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General learning strategies: identification, transfer to language learning and effect on language achievement

General learning strategies: identification, transfer to language learning and effect on language achievement
General learning strategies: identification, transfer to language learning and effect on language achievement
Each learner has a set repertoire of general learning strategies that he or she uses despite the learning context. The purpose of this study is to identify the general learning strategies that beginner learners of English have in their repertoire, the transfer of such strategies to language learning and the predictive value they have in language achievement. It is also intended to discover the effect that the teaching of not frequently used general learning strategies have on learners’ language achievement. Additionally, to identify possible differences in strategy types and frequency of strategy use in low and high strategy users as well as high and low achievers of beginner English language learners. This study followed a mixed-methods research methodology by collecting numerical data by means of a 51-item general strategies questionnaire (Martinez- Guerrero 2004) applied in two administrations. The sample consists of 118 beginner English language learners in a language center at a northern Mexican University. Data were analyzed with the SPSS and Excel software. The qualitative data was collected through twenty individual semistructured interviews; furthermore, three one-hour-forty minute strategy instruction sessions were included as the treatment. Quantitative results show that learners have a more frequent use of Achievement Motivation, Cognitive and Concentration strategies; and less frequent use of Study, Study Organization, and Interaction in Class strategies. Qualitative findings indicate that learners use Study and Study organization and Concentration strategies largely in both general learning and language learning. Qualitative data complement and extend the quantitative data gathered in the questionnaire. No significant differences were found on the type of strategies that learners use in general learning contexts and language learning, which suggests that learners transfer their learning strategies from their general strategy repertoire to language learning as the first tools to deal with language learning tasks. A positive correlation was found between learning strategy use and language achievement test scores. Achievement test scores were primarily predicted by the use of Achievement Motivation and Interaction in Class strategies, and to a lesser extent by affective and study strategies. Strategy instruction sessions had no significant increase in the adoption and use of strategies. Furthermore, high and low achievers and strategy users seem to use the same type of strategies; the frequency of strategy use and how they use the strategy represented the difference between types of learners. Finally, a number of language learning strategies emerge from qualitative data that learners use in language learning. Pedagogical implications of the findings of this study provide a potential framework to help not only teachers but also institutions in identifying and teaching new and specific learning strategies.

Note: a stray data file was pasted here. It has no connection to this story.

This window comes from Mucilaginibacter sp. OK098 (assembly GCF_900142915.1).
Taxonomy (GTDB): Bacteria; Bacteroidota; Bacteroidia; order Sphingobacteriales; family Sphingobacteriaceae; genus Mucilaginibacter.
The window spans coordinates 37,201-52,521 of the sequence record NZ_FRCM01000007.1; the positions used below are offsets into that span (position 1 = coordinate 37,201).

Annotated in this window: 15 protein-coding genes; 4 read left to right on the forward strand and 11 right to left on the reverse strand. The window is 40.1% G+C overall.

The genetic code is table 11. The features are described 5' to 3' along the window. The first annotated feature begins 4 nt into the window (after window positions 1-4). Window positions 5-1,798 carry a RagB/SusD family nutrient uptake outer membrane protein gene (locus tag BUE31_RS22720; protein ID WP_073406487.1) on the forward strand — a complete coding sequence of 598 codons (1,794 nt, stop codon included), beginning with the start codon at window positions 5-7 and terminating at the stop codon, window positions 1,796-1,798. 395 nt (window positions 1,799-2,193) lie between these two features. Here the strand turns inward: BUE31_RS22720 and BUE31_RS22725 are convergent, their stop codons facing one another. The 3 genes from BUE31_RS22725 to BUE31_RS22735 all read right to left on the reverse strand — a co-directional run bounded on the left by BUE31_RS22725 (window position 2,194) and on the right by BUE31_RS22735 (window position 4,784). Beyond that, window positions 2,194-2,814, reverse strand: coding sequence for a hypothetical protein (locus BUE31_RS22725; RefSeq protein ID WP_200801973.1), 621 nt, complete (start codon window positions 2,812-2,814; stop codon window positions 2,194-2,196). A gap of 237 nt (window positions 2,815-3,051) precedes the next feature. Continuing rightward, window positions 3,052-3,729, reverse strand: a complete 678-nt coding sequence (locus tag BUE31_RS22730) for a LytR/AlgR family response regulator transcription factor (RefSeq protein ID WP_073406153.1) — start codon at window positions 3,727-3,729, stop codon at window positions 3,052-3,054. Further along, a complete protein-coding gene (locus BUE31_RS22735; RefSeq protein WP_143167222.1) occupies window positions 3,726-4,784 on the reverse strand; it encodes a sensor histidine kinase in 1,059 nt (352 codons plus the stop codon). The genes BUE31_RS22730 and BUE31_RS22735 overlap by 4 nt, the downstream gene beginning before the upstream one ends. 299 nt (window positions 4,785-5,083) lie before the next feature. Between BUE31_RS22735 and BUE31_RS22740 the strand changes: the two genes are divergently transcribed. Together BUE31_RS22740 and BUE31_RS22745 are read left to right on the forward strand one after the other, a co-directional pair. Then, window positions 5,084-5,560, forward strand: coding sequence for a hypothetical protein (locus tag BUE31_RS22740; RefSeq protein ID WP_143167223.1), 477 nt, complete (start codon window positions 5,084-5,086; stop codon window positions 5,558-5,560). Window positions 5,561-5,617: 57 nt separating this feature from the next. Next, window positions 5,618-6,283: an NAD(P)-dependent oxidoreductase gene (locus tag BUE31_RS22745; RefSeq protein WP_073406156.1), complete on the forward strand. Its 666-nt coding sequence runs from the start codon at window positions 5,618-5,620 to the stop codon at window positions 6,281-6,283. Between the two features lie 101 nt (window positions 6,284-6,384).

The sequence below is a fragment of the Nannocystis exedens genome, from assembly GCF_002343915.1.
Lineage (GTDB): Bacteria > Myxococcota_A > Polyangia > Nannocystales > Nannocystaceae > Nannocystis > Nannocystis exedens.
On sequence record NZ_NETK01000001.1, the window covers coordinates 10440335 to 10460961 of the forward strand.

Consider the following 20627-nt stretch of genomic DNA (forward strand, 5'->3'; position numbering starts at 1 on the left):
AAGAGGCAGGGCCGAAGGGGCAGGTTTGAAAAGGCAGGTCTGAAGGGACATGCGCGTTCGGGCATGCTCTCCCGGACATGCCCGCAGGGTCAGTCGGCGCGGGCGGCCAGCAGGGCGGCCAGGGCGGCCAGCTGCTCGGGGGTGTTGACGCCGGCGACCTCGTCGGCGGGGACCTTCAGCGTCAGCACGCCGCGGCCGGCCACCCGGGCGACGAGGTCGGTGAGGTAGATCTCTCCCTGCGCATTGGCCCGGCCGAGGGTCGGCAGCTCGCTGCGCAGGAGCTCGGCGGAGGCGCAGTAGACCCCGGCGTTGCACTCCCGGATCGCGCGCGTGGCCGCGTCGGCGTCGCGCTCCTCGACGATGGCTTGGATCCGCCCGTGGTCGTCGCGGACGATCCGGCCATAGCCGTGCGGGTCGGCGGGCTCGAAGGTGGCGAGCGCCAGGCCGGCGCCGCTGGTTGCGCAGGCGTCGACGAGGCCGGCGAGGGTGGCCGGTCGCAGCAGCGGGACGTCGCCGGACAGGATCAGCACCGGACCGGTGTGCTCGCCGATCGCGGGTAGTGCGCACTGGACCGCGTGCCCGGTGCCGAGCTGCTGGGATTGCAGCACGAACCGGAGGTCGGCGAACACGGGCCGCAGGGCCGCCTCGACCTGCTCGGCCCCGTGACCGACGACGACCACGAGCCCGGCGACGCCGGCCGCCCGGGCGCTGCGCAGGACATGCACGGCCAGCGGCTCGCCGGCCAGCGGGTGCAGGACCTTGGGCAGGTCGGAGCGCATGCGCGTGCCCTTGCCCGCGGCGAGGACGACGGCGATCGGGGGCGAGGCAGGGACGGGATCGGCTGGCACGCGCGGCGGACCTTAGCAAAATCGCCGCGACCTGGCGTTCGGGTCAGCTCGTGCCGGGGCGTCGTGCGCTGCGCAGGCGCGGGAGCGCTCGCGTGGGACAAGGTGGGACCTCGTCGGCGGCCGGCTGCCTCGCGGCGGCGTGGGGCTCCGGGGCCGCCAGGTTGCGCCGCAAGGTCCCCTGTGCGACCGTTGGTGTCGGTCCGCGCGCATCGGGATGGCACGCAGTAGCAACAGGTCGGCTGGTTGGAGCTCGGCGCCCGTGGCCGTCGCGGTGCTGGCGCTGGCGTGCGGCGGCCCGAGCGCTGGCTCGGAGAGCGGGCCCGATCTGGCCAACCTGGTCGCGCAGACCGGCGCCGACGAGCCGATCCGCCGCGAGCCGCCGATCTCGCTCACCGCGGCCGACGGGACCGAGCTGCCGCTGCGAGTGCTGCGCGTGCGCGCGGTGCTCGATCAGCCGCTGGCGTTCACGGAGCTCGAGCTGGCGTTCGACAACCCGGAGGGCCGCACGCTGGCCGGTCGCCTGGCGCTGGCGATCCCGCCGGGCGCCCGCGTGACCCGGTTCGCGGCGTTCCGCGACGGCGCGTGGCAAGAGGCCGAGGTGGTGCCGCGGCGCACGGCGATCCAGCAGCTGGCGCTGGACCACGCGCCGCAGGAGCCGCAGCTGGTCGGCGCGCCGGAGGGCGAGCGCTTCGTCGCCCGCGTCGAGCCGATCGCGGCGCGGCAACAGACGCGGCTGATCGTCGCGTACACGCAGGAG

University of Southampton
Samperio Sanchez, Nahum
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Samperio Sanchez, Nahum
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Zheng, Ying
abc38a5e-a4ba-460e-92e2-b766d11d2b29
Rule, Sarah
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Samperio Sanchez, Nahum (2016) General learning strategies: identification, transfer to language learning and effect on language achievement. University of Southampton, Doctoral Thesis, 239pp.

Record type: Thesis (Doctoral)

Abstract